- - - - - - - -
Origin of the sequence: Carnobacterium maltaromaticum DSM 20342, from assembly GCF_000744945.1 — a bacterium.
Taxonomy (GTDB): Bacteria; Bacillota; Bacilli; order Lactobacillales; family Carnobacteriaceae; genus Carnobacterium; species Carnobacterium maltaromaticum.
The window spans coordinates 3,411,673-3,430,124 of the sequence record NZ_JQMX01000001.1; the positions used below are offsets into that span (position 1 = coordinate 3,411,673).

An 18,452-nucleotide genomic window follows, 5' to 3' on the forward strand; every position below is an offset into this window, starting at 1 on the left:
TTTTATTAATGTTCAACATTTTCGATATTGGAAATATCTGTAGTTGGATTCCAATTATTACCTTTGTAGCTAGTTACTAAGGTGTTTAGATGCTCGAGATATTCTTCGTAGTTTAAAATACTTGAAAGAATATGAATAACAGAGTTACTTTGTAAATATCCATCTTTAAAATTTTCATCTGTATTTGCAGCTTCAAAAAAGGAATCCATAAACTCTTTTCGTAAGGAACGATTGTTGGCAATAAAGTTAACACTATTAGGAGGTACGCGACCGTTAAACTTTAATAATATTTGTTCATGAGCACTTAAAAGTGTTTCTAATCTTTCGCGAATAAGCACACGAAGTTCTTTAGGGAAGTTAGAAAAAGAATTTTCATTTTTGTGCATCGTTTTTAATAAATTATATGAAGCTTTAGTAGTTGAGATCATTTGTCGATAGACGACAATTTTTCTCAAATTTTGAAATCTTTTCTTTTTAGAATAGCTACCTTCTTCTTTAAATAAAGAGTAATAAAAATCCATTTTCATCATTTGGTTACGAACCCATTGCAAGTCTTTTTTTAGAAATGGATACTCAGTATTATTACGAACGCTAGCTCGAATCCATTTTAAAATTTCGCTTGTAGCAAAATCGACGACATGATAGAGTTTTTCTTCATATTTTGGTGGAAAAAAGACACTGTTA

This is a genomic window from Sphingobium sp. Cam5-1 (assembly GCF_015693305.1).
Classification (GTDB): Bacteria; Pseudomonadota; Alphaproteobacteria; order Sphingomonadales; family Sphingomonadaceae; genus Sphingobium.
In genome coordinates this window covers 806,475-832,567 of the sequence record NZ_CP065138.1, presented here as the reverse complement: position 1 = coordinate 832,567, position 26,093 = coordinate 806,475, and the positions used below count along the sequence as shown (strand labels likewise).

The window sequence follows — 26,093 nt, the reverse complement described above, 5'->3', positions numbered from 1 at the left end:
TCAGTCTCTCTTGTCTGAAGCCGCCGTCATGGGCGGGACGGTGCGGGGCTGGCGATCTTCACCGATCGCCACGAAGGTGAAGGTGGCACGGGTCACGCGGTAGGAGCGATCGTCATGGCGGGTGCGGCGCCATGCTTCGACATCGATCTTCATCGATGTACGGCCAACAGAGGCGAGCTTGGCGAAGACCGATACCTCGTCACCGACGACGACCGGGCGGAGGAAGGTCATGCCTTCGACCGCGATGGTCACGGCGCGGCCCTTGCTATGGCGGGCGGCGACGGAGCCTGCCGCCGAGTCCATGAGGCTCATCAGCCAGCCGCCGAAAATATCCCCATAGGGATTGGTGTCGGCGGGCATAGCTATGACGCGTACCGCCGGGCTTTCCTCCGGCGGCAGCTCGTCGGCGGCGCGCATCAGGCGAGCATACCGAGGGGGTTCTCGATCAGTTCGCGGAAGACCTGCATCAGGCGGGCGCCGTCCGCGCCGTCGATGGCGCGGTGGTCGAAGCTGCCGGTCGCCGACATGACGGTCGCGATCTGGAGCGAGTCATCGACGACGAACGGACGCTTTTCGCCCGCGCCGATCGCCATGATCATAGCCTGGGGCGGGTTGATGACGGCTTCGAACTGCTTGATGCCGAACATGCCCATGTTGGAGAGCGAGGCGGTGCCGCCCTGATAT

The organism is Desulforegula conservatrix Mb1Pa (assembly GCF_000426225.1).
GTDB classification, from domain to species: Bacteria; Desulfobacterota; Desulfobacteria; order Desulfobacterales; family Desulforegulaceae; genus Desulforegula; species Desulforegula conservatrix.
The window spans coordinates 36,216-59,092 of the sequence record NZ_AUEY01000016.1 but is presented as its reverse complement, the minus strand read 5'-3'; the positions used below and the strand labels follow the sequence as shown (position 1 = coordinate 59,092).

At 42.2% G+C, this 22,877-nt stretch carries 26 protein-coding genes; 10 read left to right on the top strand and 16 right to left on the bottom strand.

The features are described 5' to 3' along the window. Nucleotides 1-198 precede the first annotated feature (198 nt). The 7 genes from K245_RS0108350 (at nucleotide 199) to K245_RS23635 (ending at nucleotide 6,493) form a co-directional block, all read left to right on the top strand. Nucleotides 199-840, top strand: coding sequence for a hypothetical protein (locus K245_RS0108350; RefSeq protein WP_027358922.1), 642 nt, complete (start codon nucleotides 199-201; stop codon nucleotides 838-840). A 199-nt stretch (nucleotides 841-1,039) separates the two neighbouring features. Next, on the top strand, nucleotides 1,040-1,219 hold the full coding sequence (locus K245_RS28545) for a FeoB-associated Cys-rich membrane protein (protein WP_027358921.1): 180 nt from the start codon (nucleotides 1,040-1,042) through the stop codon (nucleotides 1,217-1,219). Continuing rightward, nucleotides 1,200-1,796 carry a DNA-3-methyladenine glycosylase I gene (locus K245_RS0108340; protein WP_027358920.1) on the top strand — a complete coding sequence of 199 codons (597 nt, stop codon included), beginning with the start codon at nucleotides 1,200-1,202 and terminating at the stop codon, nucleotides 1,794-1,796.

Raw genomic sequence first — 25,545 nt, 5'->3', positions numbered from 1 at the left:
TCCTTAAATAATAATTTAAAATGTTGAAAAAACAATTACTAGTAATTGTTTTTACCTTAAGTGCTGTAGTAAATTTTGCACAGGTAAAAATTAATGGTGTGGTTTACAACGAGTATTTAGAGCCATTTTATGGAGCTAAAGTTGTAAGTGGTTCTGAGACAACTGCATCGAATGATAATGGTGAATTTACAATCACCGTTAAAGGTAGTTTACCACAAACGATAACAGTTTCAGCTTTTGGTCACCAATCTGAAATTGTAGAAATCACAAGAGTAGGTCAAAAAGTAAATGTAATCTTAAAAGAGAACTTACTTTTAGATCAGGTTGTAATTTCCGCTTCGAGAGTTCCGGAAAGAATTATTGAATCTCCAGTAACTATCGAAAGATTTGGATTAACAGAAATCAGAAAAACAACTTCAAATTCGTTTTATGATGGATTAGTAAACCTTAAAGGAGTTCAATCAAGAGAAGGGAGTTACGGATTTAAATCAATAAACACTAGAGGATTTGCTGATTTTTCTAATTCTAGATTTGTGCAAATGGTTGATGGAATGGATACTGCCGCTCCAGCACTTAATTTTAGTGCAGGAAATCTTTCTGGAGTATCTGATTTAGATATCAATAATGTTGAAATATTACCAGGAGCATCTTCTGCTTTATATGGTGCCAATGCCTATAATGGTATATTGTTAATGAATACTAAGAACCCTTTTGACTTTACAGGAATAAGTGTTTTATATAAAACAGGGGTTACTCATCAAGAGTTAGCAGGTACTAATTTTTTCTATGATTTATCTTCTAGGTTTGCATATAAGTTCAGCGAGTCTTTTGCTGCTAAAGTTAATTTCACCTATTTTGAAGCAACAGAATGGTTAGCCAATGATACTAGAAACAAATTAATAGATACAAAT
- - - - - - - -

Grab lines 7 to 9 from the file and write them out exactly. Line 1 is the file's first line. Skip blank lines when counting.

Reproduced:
Classification (GTDB): Bacteria; Pseudomonadota; Alphaproteobacteria; order Sphingomonadales; family Sphingomonadaceae; genus Sphingobium.
In genome coordinates this window covers 806,475-832,567 of the sequence record NZ_CP065138.1, presented here as the reverse complement: position 1 = coordinate 832,567, position 26,093 = coordinate 806,475, and the positions used below count along the sequence as shown (strand labels likewise).

The window sequence follows — 26,093 nt, the reverse complement described above, 5'->3', positions numbered from 1 at the left end: